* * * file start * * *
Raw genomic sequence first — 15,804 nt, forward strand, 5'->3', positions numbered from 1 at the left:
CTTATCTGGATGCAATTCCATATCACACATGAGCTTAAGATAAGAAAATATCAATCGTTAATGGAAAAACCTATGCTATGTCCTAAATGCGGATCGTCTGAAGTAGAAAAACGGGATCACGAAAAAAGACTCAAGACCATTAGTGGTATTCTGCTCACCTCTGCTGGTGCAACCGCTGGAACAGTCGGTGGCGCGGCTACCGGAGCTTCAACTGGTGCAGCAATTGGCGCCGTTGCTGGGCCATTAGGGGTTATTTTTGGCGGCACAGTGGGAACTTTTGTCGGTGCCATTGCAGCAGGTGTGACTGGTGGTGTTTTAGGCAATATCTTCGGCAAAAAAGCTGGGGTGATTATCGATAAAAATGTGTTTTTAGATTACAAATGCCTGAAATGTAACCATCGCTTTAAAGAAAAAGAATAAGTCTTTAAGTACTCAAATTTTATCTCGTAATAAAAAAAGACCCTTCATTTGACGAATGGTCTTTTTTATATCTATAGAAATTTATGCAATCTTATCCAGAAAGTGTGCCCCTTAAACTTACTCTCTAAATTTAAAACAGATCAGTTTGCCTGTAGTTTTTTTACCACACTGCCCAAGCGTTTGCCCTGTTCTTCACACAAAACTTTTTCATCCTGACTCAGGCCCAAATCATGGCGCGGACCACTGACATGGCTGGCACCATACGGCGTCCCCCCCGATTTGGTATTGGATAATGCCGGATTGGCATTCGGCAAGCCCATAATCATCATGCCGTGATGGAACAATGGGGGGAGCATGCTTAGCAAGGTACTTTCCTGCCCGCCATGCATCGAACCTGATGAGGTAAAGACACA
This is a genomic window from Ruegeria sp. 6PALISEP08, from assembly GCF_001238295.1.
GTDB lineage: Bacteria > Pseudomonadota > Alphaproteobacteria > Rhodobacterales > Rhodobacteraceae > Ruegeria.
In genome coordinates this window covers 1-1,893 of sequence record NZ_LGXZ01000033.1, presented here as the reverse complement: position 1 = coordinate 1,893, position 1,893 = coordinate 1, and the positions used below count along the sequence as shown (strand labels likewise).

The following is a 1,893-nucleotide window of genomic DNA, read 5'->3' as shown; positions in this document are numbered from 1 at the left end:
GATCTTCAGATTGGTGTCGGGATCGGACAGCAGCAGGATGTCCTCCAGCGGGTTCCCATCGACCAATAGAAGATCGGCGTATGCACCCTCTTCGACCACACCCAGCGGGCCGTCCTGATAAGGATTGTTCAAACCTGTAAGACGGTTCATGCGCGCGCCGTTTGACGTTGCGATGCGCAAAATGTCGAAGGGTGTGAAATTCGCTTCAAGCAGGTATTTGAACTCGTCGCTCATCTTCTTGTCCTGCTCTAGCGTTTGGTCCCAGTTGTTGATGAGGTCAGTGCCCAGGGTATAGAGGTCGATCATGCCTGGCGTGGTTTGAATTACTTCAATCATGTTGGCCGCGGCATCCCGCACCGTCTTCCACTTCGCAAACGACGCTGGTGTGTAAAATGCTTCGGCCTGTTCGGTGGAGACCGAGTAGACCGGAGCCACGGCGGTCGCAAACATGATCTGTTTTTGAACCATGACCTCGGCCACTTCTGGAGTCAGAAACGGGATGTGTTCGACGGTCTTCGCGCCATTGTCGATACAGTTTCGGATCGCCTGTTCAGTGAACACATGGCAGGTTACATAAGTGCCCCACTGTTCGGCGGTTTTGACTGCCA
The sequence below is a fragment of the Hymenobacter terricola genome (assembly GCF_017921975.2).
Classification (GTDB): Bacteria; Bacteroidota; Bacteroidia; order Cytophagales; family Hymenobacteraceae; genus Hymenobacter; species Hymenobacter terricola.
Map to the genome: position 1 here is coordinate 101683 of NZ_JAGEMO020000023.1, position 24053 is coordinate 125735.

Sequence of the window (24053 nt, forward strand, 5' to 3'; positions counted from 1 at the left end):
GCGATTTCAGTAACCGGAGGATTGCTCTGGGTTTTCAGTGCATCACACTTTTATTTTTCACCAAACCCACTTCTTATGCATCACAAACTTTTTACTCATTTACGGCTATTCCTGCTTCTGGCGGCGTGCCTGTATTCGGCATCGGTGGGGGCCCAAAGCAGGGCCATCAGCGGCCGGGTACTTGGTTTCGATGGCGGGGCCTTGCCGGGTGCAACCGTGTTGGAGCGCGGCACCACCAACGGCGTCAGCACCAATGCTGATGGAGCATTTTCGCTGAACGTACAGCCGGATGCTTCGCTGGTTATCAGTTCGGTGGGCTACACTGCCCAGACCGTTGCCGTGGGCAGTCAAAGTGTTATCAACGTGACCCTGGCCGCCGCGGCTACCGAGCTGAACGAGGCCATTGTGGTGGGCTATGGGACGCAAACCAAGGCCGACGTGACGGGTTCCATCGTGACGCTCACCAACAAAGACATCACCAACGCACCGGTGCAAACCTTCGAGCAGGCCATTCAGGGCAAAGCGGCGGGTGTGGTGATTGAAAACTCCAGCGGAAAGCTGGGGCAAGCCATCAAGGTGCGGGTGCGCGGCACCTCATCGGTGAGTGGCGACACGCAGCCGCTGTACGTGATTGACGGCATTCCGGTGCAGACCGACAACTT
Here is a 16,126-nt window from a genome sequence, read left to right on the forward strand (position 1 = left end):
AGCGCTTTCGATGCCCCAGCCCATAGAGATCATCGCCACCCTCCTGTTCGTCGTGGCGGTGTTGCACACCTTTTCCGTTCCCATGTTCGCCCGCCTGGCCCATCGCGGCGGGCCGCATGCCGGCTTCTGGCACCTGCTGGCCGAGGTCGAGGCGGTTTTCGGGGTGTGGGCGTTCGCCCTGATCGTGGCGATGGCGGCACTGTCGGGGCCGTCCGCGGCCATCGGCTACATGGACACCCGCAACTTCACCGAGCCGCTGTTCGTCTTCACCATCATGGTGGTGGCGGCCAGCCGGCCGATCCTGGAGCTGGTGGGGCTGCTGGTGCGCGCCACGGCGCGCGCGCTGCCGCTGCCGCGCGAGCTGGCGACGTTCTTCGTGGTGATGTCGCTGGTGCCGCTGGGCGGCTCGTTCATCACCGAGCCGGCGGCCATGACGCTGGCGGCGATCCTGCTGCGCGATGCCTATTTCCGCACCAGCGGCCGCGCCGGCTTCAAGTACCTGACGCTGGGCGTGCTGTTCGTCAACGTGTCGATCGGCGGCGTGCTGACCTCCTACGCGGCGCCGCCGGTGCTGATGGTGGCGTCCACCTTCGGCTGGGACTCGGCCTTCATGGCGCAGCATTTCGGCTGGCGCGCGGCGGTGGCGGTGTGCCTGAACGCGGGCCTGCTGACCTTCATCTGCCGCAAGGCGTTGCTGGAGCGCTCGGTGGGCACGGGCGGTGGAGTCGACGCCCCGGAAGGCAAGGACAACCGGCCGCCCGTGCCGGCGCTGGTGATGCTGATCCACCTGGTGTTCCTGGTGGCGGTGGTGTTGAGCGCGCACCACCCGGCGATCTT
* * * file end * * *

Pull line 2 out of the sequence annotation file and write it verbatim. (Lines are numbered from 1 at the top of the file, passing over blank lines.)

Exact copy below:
CTTATCTGGATGCAATTCCATATCACACATGAGCTTAAGATAAGAAAATATCAATCGTTAATGGAAAAACCTATGCTATGTCCTAAATGCGGATCGTCTGAAGTAGAAAAACGGGATCACGAAAAAAGACTCAAGACCATTAGTGGTATTCTGCTCACCTCTGCTGGTGCAACCGCTGGAACAGTCGGTGGCGCGGCTACCGGAGCTTCAACTGGTGCAGCAATTGGCGCCGTTGCTGGGCCATTAGGGGTTATTTTTGGCGGCACAGTGGGAACTTTTGTCGGTGCCATTGCAGCAGGTGTGACTGGTGGTGTTTTAGGCAATATCTTCGGCAAAAAAGCTGGGGTGATTATCGATAAAAATGTGTTTTTAGATTACAAATGCCTGAAATGTAACCATCGCTTTAAAGAAAAAGAATAAGTCTTTAAGTACTCAAATTTTATCTCGTAATAAAAAAAGACCCTTCATTTGACGAATGGTCTTTTTTATATCTATAGAAATTTATGCAATCTTATCCAGAAAGTGTGCCCCTTAAACTTACTCTCTAAATTTAAAACAGATCAGTTTGCCTGTAGTTTTTTTACCACACTGCCCAAGCGTTTGCCCTGTTCTTCACACAAAACTTTTTCATCCTGACTCAGGCCCAAATCATGGCGCGGACCACTGACATGGCTGGCACCATACGGCGTCCCCCCCGATTTGGTATTGGATAATGCCGGATTGGCATTCGGCAAGCCCATAATCATCATGCCGTGATGGAACAATGGGGGGAGCATGCTTAGCAAGGTACTTTCCTGCCCGCCATGCATCGAACCTGATGAGGTAAAGACACA